In more temperate parts of the country, ventilation combined with a heat pump to extract heat (or cold) from the external air or ground, is all that's needed to efficiently keep a home comfortable. But when outside temperatures plummet to near zero or below, your heat pump's efficiency plummets too. To compensate, a backup heat source must also be installed. This, of course, will significantly raise your upfront costs, requiring both the cost of the heat pump and a heater appliance.

Check out the tips below to know what you should consider when weighing a heat pump over a traditional heater on its own.

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How to Know a Heat Pump is Best for You

Factors to consider to determine if a heat pump makes the most economic sense for you:

Climatic Location

Heat pumps are most suited to moderate climates. Again, if your area experiences extreme cold, a heat pump alone will cost substantially more to heat your home on its own, necessitating some form of supplemental heating - such as a furnace or ductless heaters for localized heating. While these will offset the cost of operating the heat pump to generate heat, the cost of the heaters themselves will add to your initial cash outlay.

Age of Your Home and Time-Horizon

Do you have a newer home insulated with higher R-value materials? If yes, your home's ability to retain heat will result in reduced loading of the heat pump and could potentially mean a supplemental heat source isn't required to generate additional heat and maintain warmth at a reasonable cost.

Alternatively, if you have to supplement your heat pump with a heat-generating appliance because your home doesn't have a high R-value, a heat pump may still make sense if you plan on living in that home for a longer period of time. Because of the heat pump's running efficiency, the savings you get from its operation, only supplementing with extra heat when necessary, can offset the cost of the heater over time.

Rebates and Tax Credits

You can obtain a 30% federal tax credit when you purchase and install an Energy-Star rated geothermal heat pump.

You may also obtain state tax credits and manufacturers may also offer seasonal incentives.

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What is a Ductless Heating System?

While "central heating" (and cooling) usually refers to HVAC systems with a centralized heating/cooling unit, whole home temperature control doesn't require a ducted system for distribution.

Instead, ductless heat pumps and air conditioners consist of wall-mounted indoor units combined with an outside compressor.

Most homeowners typically consider going the ductless route when replacing an HVAC system in a home without ducts. But with the advantages these systems offer, they are increasingly seen as a whole home option in new builds as well.

In fact, because the average home loses 25% or more energy to duct leakage, eliminating the need for ducts makes these systems exceedingly energy efficient right off the bat.

Because ductless system compressors operate on a "revving" basis - meaning they speed up and slow down depending on the needs of the system rather than shutting down and starting up like compressors do in typical heating systems, a ductless system can save you up to 30% on energy costs.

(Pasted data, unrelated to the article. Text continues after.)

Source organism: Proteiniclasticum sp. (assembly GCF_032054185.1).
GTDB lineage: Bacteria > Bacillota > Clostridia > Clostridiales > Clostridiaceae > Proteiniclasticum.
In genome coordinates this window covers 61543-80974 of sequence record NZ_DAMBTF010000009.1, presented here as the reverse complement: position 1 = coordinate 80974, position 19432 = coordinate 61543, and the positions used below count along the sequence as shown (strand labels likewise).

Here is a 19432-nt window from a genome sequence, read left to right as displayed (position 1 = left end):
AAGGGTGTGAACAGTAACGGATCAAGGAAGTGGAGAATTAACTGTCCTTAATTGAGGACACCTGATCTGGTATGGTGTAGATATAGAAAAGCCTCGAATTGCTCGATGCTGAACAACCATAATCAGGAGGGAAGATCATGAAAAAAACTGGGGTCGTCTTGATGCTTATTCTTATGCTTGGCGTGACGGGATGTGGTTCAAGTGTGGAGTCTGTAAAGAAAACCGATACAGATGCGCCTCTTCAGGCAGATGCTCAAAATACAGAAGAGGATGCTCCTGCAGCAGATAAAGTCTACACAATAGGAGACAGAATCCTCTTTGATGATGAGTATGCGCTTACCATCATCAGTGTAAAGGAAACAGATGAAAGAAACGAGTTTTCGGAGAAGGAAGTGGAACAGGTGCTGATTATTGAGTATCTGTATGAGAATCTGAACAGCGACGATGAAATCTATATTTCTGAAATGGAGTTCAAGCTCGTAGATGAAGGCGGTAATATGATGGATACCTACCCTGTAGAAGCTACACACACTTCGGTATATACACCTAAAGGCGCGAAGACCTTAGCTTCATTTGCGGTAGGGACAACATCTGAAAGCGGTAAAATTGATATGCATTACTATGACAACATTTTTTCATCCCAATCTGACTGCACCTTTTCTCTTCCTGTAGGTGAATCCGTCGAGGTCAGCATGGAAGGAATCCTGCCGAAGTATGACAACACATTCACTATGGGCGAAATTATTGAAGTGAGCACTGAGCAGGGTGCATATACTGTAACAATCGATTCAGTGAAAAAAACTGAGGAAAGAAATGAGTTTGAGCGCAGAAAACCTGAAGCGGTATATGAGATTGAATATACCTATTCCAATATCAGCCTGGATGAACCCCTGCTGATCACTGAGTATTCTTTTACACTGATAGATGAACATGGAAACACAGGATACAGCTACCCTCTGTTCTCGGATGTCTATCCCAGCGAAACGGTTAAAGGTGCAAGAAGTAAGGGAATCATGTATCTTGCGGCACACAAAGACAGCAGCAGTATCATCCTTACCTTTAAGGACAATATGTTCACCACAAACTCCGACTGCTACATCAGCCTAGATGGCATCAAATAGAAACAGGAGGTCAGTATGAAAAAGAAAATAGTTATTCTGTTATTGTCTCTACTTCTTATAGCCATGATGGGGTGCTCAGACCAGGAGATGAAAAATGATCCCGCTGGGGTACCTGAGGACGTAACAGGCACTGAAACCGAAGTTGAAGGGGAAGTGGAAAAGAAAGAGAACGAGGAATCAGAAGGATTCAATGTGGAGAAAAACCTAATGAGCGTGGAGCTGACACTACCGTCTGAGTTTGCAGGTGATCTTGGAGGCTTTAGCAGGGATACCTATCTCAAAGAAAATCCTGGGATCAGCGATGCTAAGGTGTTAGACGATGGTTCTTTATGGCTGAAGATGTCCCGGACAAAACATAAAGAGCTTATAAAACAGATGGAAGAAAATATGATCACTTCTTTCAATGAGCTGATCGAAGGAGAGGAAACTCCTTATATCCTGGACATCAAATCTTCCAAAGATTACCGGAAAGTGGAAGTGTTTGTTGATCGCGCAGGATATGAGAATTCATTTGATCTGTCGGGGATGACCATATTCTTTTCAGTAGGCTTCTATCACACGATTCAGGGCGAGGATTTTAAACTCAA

Additionally, like with the purchase of ENERGY STAR rated heat pump systems, if you opt for ductless HVAC, you may qualify for a federal tax credit and local utility incentives as well.

5 Benefits of Ductless HVAC Solutions

homeowner enjoying zoned comfort of ductless cooling and heating1. Highly Flexible Solutions

Ductless systems are comprised of a small outdoor unit and one or more indoor units. To operate, unit mounting and access to electricity is all that is required to deliver heated or cooled air directly into different zones and at whatever temperature is preferred in that specific area.

Traditional heat pumps and central air conditioning systems on the other hand force cooled and heated air from a central unit through ductwork built into the walls of the house. When turned on, you're heating or cooling the entire the house and not just a specific area.

2. They Save You Money

One of the biggest reasons why homeowners switch to ductless cooling and heating is overall cost savings.

Because ductless systems operate on less power – they are smaller than traditional forced-air systems, and because the temperature-controlled air is delivered directly into a room, there is no loss in efficiency.

Multi-split systems also allow homeowners to create “zones” in their home, which means they no longer have to cool or heat rooms that aren’t occupied.

Purchasing a system may also qualify you for tax credits or utility rebates for the year they install a ductless system, offering even further savings by subsidizing their purchase cost.

3. Improved Indoor Air Quality

To maintain indoor air quality, traditional HVAC systems require regular professional cleaning. Even so, forced air systems often result in dust and allergens.

On the other hand, ductless systems offer multi-stage filtration that can drastically reduce dust, bacteria, pollen, allergens and other particulates in the air.

4. They Are Quick and Easy to Install

Unlike traditional ducted systems, multi-split ductless systems run on small pipes that require a mere three-inch hole, you don’t have to worry about rebuilding walls or ceilings around ductwork and there is no loss of square footage for unit installation.

Ductless systems are far less invasive to install than traditional HVAC systems. In fact, depending upon the number of indoor and outdoor units required your new system can be up and running in as little as one day.

5. Ductless Cooling Lowers Your Carbon Footprint